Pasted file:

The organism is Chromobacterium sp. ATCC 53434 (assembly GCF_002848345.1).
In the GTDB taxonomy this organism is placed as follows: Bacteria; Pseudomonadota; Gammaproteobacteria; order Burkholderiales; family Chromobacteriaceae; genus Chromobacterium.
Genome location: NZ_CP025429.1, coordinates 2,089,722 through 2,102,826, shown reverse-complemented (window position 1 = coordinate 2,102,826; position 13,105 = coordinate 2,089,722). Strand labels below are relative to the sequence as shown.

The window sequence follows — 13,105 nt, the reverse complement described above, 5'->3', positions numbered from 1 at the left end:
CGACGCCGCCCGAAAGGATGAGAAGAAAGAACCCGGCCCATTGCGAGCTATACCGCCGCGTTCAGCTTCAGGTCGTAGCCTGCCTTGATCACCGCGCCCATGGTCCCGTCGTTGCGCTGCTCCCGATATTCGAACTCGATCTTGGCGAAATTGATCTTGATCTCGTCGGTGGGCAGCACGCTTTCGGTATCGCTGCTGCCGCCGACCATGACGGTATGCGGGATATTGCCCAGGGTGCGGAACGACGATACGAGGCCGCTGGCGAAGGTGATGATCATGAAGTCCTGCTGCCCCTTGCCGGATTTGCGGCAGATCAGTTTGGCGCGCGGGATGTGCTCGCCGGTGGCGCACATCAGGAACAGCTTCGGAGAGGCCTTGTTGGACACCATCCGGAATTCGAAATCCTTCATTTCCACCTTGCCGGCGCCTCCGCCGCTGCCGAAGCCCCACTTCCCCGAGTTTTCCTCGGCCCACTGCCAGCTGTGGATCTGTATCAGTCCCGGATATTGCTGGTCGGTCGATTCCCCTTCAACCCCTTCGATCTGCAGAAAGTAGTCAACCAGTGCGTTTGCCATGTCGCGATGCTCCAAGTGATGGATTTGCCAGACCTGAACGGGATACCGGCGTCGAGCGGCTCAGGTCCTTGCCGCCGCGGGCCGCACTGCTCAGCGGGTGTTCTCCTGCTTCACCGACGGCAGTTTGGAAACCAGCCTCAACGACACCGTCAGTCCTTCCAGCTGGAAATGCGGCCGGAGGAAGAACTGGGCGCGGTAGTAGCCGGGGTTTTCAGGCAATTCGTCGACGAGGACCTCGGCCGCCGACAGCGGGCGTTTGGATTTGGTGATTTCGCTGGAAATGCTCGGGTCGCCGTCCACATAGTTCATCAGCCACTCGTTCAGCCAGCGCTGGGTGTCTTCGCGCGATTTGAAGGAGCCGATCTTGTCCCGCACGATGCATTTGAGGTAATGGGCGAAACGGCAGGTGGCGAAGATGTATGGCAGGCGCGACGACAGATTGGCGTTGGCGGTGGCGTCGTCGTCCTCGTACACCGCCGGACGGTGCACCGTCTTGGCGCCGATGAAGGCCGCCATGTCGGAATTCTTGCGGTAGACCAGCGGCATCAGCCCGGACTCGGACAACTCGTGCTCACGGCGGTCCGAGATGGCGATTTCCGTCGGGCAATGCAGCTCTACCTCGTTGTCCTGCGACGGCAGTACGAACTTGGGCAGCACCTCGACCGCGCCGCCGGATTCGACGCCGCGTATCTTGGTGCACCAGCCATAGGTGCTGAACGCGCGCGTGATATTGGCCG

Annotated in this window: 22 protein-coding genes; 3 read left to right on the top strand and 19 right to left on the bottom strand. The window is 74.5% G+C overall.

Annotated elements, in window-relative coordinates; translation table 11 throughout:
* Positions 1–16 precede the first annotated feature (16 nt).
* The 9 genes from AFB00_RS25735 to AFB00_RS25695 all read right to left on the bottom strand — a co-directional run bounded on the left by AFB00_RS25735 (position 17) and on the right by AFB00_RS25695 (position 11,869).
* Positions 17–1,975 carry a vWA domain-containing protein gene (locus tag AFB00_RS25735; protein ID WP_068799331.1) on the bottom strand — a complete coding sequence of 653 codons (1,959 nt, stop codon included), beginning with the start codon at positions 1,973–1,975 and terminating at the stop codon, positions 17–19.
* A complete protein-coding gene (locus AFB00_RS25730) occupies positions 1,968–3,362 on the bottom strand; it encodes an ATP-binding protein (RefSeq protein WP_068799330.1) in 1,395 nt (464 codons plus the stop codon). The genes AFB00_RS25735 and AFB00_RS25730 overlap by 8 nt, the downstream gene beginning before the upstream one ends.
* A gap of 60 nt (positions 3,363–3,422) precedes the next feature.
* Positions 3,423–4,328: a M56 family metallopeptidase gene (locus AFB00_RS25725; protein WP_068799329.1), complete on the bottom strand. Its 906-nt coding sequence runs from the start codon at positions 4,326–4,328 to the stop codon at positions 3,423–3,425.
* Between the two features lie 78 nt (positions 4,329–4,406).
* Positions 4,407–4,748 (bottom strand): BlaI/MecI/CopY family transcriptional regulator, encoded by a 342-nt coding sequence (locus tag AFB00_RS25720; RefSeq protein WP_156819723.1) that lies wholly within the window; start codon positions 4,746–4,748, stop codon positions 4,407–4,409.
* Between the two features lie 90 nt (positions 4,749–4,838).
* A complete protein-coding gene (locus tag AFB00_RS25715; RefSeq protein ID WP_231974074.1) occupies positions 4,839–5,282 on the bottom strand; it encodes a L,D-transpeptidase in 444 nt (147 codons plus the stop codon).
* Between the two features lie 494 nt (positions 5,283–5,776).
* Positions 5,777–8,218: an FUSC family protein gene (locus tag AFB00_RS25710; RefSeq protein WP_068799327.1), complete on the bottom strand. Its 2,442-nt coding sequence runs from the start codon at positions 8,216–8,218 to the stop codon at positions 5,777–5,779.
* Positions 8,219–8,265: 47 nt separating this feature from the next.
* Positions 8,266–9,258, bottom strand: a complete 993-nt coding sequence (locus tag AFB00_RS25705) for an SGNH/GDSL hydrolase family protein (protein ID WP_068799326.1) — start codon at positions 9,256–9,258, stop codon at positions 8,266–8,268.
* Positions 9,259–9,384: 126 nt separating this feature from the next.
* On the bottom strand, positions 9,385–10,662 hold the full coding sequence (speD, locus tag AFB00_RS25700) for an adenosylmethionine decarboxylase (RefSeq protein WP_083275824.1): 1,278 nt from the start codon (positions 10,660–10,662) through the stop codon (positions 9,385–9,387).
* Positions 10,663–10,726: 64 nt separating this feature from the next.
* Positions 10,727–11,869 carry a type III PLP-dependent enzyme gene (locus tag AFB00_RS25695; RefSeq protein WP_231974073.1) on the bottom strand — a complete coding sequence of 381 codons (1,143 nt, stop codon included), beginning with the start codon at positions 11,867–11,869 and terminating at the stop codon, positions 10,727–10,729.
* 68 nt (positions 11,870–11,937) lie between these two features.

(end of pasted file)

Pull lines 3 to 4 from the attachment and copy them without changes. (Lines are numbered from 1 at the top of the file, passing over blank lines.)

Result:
Genome location: NZ_CP025429.1, coordinates 2,089,722 through 2,102,826, shown reverse-complemented (window position 1 = coordinate 2,102,826; position 13,105 = coordinate 2,089,722). Strand labels below are relative to the sequence as shown.

The window sequence follows — 13,105 nt, the reverse complement described above, 5'->3', positions numbered from 1 at the left end: